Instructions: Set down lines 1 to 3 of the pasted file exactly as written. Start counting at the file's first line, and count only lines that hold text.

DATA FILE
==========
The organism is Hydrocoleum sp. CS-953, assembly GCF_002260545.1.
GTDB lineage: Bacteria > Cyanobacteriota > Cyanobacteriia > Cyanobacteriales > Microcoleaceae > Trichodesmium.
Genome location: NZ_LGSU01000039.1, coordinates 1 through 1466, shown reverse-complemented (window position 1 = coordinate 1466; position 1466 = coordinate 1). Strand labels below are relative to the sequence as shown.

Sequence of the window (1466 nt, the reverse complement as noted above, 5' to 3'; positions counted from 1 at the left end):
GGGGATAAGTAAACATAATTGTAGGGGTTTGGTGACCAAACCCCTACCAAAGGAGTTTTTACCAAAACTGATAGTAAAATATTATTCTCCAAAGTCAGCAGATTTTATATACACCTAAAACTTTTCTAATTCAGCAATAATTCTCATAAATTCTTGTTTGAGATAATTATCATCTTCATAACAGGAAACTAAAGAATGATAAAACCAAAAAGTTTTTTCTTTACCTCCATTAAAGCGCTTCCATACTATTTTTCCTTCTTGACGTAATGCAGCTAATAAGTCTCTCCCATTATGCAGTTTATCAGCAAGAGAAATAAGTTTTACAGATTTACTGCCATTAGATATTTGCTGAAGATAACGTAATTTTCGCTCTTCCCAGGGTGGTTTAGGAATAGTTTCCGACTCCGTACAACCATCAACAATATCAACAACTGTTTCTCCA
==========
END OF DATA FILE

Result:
The organism is Hydrocoleum sp. CS-953, assembly GCF_002260545.1.
GTDB lineage: Bacteria > Cyanobacteriota > Cyanobacteriia > Cyanobacteriales > Microcoleaceae > Trichodesmium.
Genome location: NZ_LGSU01000039.1, coordinates 1 through 1466, shown reverse-complemented (window position 1 = coordinate 1466; position 1466 = coordinate 1). Strand labels below are relative to the sequence as shown.